YOUNGSTOWN, Ohio (WKBN) — On Sunday, members of the Youngstown LGBTQ+ community came together for Transgender Day of Remembrance.

Every Nov. 20, communities honor trans people who lost their lives to violence.

Locals at United Unitarian Church shared their stories about what being transgender in today’s world means.

“Amäriey Lèį, 20 years old, Pittsburgh, Pennsylvania. Jan. 1.”

One by one the names of the 32 transgender people known to have been killed in the US since the start of the year were read aloud.

“Don’t call me Eva today. Call me statistic 33. When I was 22-years-old is when I finally decided to accept who I was and I remember my mother and my father being so scared for me,” said speaker Eva Lucian-Bardashian.

She spoke about her struggles with being homeless, discrimination from landlords and employers all because she is transgender. She said she lives knowing every day she could be a target for violence.

“I like to live proud, especially to honor the people, the brave people who have lost their lives just because they were being themselves,” Lucian-Bardashian said.

Boardman local and Youngstown State University graduate Ginger Williams is a board member for TransOhio — the oldest transgender equality group in the state.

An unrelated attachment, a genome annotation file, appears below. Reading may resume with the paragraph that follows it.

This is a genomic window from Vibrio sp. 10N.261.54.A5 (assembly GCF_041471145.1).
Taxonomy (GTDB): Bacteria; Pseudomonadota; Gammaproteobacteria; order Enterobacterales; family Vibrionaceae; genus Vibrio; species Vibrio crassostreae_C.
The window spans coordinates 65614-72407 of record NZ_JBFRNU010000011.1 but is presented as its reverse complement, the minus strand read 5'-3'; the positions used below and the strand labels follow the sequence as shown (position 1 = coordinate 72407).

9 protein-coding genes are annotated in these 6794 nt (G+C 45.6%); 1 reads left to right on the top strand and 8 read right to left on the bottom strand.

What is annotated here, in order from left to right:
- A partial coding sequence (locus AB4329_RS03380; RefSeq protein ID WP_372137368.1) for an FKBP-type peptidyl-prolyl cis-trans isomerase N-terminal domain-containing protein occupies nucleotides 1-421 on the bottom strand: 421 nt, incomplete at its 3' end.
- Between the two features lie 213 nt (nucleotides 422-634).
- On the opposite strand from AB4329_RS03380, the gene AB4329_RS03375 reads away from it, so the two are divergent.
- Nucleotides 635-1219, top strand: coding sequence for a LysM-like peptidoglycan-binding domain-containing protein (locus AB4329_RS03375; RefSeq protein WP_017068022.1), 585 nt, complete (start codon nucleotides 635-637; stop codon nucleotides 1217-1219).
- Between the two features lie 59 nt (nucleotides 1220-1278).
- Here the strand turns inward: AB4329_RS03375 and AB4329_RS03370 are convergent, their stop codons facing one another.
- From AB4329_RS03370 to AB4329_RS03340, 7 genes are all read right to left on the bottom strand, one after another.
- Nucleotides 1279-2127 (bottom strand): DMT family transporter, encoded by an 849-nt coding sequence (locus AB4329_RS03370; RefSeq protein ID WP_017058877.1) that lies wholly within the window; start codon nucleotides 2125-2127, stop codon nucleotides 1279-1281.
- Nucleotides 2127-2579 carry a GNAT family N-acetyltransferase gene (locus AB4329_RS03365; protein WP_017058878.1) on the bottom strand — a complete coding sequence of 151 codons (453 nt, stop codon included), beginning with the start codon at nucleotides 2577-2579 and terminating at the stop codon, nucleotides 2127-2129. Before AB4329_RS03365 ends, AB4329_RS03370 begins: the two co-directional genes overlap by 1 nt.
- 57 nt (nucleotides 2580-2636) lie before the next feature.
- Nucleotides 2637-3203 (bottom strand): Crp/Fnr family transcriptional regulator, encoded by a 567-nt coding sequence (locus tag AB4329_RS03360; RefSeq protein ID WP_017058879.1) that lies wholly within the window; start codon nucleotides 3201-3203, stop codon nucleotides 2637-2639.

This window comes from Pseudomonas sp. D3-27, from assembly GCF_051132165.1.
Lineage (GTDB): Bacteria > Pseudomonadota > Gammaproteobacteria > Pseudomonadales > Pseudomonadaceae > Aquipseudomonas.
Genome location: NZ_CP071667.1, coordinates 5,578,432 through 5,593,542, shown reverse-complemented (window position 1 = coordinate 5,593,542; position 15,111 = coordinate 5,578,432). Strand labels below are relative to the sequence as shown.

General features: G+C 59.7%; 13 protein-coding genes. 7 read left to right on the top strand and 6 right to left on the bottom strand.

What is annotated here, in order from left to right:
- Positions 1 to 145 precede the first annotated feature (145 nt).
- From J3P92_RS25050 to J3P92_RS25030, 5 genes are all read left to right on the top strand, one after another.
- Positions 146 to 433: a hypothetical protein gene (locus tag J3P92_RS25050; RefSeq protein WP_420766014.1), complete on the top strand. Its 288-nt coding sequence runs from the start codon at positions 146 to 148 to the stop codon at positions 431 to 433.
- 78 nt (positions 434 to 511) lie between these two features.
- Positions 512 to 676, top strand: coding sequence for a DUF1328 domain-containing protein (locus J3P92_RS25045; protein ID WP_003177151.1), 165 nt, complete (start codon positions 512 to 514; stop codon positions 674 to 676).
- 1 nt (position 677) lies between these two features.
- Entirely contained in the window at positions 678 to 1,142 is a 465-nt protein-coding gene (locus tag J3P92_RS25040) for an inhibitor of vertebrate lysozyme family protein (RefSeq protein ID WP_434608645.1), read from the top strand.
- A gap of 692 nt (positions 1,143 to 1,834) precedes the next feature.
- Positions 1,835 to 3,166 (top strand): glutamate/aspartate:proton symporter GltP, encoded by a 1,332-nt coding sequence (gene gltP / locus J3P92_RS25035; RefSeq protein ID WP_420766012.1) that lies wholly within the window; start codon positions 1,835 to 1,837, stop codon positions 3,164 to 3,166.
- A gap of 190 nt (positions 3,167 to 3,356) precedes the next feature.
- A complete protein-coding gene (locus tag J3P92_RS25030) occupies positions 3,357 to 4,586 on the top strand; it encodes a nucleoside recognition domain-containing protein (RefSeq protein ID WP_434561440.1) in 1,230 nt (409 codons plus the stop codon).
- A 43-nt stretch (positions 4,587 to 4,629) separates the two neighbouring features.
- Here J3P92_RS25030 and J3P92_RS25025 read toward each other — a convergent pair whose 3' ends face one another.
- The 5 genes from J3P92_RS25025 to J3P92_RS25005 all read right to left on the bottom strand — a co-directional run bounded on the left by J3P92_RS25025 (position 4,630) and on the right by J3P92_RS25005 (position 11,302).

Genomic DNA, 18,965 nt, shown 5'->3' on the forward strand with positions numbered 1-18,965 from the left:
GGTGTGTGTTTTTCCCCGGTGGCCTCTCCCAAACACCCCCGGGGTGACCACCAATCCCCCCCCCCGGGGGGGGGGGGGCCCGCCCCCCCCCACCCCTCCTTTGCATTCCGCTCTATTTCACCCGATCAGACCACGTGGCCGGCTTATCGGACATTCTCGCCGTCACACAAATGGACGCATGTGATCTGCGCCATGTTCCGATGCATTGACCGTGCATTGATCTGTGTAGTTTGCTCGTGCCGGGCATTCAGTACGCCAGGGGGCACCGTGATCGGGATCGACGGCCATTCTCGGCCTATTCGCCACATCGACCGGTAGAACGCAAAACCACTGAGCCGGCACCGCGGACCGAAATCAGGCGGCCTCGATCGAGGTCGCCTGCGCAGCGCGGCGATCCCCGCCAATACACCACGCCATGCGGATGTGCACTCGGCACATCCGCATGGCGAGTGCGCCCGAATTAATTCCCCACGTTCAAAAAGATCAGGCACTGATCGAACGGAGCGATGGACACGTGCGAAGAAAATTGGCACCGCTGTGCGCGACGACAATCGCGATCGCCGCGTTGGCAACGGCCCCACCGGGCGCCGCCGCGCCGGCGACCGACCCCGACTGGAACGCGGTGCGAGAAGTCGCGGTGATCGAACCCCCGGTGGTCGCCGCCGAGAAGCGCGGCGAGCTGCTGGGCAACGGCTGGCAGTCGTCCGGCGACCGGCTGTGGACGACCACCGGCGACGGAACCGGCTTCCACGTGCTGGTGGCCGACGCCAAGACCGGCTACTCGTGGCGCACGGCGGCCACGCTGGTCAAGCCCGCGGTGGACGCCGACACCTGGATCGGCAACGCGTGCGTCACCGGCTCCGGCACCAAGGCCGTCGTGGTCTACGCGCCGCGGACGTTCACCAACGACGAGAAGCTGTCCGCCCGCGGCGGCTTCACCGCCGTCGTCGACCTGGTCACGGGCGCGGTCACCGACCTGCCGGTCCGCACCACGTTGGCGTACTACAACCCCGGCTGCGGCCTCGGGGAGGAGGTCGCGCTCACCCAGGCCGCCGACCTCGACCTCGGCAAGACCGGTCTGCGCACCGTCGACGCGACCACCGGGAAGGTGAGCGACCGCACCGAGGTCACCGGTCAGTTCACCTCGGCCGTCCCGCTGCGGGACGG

“In Ohio, there are a few people who are using gender, race and class to divide us,” Williams said.

She just this past week returned from a trip to the Pulse Nightclub shooting memorial in Orlando.

“Little did I know that in the last 24 hours we would be sending out our strength and love to the folks at Club Q,” Williams said, referencing a shooting at LGBTQ+ club in Colorado Springs this weekend that killed five people and wounded more.

It’s a tragic and grim reminder of the fear the marginalized trans community feels by just existing.

“I try not to live by fear, it’s not easy, there are things that I don’t do that I would like to do, maybe — but I don’t because of fear,” said speaker Davina Shriver.

Fear that next year — theirs is one of the names read aloud on Nov. 20.

Daniel Tirabassi with Full Spectrum Outreach commented on the Club Q shooting in Colorado Springs, stating, “To remember all the hate that’s happening today, generally speaking, throughout the year and have something so massive happen the night before these events going on — it’s an intense thing to go through, and have to lump it all together.”